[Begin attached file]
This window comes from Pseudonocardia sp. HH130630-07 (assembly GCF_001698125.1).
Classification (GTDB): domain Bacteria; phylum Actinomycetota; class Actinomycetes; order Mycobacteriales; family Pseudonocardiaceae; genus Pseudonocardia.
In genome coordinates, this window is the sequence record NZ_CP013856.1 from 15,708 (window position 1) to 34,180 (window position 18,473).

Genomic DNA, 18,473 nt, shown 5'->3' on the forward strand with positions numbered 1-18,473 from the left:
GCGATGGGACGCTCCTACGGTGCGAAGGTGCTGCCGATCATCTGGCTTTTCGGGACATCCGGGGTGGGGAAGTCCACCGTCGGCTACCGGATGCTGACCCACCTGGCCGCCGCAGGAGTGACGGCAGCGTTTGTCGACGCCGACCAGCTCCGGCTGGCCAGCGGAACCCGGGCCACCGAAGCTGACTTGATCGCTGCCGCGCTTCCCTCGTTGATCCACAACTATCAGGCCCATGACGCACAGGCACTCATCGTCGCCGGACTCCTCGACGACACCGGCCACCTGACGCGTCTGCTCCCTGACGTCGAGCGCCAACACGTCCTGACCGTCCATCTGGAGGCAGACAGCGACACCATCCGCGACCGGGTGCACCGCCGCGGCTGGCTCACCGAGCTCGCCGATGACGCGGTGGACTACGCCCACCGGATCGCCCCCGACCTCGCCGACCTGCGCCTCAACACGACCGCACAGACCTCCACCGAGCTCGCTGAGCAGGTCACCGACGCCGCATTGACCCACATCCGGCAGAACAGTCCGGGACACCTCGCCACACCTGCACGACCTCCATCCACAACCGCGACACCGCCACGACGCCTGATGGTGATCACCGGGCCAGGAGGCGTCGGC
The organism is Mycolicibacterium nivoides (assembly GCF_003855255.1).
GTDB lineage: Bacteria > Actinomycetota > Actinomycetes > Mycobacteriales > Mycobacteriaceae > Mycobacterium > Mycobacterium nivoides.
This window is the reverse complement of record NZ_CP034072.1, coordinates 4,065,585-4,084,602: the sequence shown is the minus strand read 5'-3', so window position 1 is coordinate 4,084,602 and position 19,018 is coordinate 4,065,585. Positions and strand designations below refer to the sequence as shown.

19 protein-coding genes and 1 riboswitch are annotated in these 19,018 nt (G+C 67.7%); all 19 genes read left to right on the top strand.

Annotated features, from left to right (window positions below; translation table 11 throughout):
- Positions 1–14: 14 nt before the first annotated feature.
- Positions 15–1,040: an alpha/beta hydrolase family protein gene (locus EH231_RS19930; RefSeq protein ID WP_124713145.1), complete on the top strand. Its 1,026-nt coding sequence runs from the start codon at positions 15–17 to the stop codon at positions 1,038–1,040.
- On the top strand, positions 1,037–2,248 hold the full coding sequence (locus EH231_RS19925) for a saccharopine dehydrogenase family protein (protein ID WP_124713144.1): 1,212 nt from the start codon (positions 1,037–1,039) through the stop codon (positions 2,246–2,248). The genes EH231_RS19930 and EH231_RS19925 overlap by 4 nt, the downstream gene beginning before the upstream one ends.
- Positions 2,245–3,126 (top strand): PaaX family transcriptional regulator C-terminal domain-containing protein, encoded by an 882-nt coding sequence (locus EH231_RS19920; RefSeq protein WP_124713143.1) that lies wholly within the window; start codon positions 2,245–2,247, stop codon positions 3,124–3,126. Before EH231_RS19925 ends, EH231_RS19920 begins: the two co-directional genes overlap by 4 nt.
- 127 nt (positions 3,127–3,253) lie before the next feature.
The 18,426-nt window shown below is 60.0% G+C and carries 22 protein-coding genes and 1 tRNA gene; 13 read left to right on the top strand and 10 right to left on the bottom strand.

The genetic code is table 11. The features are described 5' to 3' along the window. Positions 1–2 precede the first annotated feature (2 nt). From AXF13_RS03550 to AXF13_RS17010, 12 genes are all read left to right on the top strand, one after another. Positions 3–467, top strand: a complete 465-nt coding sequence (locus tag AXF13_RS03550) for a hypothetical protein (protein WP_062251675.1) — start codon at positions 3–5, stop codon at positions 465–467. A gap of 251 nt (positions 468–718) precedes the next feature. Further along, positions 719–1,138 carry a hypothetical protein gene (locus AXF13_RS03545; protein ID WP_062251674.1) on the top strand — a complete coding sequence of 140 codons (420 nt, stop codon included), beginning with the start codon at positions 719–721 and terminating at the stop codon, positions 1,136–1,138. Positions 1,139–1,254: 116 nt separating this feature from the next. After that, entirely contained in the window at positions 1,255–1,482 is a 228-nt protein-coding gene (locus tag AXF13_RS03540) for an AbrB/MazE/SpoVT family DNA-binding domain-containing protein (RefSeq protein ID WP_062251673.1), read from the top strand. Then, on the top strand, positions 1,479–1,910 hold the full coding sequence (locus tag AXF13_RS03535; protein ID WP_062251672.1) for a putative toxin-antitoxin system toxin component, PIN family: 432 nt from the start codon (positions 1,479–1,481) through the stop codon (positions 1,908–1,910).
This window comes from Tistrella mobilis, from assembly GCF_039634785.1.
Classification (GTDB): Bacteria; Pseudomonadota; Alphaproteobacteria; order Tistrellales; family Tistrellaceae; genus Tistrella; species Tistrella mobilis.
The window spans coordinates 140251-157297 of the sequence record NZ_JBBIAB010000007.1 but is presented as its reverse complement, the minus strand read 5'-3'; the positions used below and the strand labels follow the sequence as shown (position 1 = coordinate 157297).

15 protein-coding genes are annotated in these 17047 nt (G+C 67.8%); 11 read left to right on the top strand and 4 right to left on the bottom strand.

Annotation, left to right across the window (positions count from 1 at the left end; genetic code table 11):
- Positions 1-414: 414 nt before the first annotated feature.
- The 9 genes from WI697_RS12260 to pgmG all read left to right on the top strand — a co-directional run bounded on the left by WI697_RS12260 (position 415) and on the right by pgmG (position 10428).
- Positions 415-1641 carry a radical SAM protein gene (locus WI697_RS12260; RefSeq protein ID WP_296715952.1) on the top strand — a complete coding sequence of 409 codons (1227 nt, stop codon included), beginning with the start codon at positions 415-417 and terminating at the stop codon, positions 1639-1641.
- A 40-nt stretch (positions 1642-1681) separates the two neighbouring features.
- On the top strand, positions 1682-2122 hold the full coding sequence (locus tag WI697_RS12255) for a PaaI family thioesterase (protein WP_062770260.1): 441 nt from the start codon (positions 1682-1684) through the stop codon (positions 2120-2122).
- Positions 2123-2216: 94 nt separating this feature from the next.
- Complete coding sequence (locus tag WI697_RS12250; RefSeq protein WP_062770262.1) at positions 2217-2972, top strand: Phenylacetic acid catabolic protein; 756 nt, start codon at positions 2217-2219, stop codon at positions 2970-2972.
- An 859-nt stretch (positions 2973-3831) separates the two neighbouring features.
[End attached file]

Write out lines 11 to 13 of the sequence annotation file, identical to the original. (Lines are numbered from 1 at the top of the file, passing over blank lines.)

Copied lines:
- Positions 1–14: 14 nt before the first annotated feature.
- Positions 15–1,040: an alpha/beta hydrolase family protein gene (locus EH231_RS19930; RefSeq protein ID WP_124713145.1), complete on the top strand. Its 1,026-nt coding sequence runs from the start codon at positions 15–17 to the stop codon at positions 1,038–1,040.
- On the top strand, positions 1,037–2,248 hold the full coding sequence (locus EH231_RS19925) for a saccharopine dehydrogenase family protein (protein ID WP_124713144.1): 1,212 nt from the start codon (positions 1,037–1,039) through the stop codon (positions 2,246–2,248). The genes EH231_RS19930 and EH231_RS19925 overlap by 4 nt, the downstream gene beginning before the upstream one ends.